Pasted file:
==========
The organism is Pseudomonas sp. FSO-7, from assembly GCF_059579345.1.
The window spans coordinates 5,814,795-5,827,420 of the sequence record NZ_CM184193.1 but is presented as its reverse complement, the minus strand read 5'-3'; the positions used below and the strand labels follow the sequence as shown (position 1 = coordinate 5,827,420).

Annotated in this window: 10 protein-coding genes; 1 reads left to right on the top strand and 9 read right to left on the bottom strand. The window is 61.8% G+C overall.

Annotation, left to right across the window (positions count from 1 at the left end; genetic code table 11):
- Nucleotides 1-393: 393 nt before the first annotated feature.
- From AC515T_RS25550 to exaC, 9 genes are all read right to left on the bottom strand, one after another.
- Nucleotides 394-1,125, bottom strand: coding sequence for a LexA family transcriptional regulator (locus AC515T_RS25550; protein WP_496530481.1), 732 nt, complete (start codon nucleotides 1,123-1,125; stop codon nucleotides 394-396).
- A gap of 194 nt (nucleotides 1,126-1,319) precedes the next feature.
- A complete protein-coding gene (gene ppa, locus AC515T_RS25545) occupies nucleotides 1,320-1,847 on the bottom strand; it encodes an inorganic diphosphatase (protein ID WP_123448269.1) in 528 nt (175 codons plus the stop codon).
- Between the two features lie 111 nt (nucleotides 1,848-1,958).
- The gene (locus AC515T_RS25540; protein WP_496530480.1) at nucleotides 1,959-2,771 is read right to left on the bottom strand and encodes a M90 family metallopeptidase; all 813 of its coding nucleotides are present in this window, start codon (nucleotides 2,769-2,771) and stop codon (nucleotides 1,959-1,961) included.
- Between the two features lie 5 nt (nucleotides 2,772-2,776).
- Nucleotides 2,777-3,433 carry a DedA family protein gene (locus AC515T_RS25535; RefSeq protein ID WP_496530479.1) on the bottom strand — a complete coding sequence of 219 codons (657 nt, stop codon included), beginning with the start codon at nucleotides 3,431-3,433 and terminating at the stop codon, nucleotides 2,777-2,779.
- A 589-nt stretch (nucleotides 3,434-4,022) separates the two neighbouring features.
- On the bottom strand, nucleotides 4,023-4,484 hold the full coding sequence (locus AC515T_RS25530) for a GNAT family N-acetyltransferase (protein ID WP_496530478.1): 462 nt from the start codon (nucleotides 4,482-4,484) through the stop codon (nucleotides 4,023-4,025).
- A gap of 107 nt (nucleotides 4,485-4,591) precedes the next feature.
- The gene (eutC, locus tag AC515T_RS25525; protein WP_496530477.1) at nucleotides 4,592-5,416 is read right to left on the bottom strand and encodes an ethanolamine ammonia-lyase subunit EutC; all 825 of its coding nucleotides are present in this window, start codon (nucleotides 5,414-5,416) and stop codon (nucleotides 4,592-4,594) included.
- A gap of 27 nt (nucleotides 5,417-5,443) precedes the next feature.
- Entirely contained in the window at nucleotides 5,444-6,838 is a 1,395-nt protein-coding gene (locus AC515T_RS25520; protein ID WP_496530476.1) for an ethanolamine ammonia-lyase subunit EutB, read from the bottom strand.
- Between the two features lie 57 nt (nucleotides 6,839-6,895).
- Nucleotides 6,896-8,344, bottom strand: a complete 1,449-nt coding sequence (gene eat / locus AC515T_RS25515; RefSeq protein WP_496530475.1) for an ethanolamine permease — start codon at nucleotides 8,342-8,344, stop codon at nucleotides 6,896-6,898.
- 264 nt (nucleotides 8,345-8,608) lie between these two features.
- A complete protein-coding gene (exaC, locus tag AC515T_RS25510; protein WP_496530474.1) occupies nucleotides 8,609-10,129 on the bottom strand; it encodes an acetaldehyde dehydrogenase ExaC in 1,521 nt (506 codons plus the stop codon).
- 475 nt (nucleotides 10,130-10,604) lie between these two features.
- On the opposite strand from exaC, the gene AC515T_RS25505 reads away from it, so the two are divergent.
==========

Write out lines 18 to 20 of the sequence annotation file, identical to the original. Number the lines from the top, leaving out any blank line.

- A gap of 27 nt (nucleotides 5,417-5,443) precedes the next feature.
- Entirely contained in the window at nucleotides 5,444-6,838 is a 1,395-nt protein-coding gene (locus AC515T_RS25520; protein ID WP_496530476.1) for an ethanolamine ammonia-lyase subunit EutB, read from the bottom strand.
- Between the two features lie 57 nt (nucleotides 6,839-6,895).